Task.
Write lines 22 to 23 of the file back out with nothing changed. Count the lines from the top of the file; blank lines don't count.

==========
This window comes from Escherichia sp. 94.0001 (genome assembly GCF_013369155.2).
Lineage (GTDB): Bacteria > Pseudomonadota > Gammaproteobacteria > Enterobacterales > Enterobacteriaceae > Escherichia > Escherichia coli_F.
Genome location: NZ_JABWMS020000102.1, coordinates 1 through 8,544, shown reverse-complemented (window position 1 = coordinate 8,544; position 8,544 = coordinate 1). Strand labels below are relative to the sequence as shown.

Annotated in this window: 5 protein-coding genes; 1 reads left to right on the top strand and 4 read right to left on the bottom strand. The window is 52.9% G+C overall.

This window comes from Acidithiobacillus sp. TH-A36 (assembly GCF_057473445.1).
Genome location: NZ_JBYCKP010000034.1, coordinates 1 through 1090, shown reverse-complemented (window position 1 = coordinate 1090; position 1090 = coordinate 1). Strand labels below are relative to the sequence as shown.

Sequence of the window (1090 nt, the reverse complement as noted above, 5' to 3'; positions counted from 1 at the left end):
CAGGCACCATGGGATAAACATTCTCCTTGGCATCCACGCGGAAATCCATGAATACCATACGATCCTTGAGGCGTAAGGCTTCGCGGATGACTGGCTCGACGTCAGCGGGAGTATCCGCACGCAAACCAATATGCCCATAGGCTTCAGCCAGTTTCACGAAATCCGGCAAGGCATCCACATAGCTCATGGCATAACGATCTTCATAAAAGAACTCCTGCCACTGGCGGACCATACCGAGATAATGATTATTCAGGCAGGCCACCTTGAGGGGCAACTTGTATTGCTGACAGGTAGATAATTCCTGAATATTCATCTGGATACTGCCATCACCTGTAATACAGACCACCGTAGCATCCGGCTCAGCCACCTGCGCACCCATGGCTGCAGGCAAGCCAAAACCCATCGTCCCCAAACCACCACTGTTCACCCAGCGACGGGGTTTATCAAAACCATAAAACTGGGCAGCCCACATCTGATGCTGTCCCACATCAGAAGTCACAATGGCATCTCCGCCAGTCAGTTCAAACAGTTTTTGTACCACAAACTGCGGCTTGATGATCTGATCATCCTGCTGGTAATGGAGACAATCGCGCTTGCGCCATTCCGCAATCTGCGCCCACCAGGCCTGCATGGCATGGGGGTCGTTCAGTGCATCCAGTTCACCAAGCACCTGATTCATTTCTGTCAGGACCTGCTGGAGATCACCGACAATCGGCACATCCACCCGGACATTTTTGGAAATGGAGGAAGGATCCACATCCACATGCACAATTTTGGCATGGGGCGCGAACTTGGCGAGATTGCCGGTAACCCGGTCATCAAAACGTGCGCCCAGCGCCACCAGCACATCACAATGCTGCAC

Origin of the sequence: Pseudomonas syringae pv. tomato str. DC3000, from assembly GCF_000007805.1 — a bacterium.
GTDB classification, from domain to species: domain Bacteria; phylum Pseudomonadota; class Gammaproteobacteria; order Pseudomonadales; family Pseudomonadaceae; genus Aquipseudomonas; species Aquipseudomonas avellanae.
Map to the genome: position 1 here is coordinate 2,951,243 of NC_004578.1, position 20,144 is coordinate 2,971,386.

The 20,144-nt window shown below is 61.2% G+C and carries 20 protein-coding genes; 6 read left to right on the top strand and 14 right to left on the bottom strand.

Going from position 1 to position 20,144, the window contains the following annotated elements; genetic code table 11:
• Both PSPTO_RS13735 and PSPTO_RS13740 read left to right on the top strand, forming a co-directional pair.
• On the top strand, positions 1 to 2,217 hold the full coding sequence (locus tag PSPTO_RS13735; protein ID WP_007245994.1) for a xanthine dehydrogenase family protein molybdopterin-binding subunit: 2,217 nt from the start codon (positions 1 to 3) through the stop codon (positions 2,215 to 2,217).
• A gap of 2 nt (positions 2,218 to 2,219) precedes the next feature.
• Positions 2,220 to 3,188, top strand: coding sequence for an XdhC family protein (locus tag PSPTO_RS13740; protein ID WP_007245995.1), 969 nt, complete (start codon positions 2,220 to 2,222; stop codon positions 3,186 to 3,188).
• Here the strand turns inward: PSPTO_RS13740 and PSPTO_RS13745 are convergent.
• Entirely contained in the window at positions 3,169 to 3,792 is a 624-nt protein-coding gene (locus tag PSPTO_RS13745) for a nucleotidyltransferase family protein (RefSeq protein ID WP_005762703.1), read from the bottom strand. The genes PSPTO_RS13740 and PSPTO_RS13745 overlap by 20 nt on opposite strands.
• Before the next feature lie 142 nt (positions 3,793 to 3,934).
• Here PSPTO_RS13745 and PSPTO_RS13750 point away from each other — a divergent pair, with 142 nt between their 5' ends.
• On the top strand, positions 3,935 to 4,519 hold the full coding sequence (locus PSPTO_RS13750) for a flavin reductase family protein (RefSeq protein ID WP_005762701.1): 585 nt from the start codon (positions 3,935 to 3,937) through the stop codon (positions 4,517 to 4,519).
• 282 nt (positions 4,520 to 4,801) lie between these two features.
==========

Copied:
• On the top strand, positions 3,935 to 4,519 hold the full coding sequence (locus PSPTO_RS13750) for a flavin reductase family protein (RefSeq protein ID WP_005762701.1): 585 nt from the start codon (positions 3,935 to 3,937) through the stop codon (positions 4,517 to 4,519).
• 282 nt (positions 4,520 to 4,801) lie between these two features.